Americans are far more concerned with lowering prescription drug prices, though they don’t trust the current administration to fix the problem. Fifty-two percent said lowering drug costs should be the top priority for President Donald Trump and Congress, but only 39 percent said they were confident that a solution would be delivered. “There’s more action happening on the state level; what we are finding is they’re not seeing the same action on the federal level,” said Ashley Kirzinger, a senior survey analyst for KFF’s public opinion and survey research team. “They’re holding the president accountable as well as leaders of their own party.”

Overall, at least three-quarters of people don’t think Democrats and Republicans in Congress, as well as the Trump administration, are doing enough to bring costs down. Twenty-one percent reported that they didn’t trust either party to lower prices, up from 12 percent in 2016. And, unlike other health-related policy questions such as repealing the Affordable Care Act or creating a national health plan, the poll does not find a partisan divide on this perception.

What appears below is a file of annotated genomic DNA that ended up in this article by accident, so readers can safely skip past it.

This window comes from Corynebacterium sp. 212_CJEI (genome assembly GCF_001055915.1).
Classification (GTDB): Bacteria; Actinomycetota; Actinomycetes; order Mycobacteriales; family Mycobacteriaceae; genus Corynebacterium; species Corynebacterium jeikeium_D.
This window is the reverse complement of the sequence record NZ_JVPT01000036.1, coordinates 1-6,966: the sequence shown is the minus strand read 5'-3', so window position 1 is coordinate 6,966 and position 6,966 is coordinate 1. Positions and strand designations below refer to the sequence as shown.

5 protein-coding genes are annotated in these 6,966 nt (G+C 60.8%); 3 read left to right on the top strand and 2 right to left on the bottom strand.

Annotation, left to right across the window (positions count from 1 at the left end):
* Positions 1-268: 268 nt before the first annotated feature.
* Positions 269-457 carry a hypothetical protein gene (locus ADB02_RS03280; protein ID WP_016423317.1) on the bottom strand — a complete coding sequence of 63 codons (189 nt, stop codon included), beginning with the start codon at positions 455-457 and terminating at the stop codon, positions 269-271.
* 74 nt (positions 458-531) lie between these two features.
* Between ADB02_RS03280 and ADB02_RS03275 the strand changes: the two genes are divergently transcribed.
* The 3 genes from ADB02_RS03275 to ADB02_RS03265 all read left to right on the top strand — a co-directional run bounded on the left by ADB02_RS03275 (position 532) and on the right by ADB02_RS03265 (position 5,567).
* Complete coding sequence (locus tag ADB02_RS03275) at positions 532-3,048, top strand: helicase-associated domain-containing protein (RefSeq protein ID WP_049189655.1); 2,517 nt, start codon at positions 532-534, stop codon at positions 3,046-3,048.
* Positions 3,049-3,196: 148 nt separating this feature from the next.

Passing legislation to lower drug prices was at the top of the list of the public’s priorities, making it more important than infrastructure, solving the opioid epidemic, immigration reform, repealing the ACA or building a border wall. Looking ahead to the 2018 midterm elections, 7 percent reported that creating a national health plan was the “single most important factor” for how they would vote in 2018. However, 7 in 10 said it is an important consideration, and 22 percent said it is not an important factor at all.

The poll found that support for the federal health law fell this month, from February’s all-time high of 54 percent to 50 percent in March. Opposition moved up slightly from 42 to 43 percent. The poll was conducted March 8-13 among 1,212 adults. The margin of sampling error is +/-3 percentage points. KHN’s coverage of prescription drug development, costs and pricing is supported by the Laura and John Arnold Foundation .

—khn.org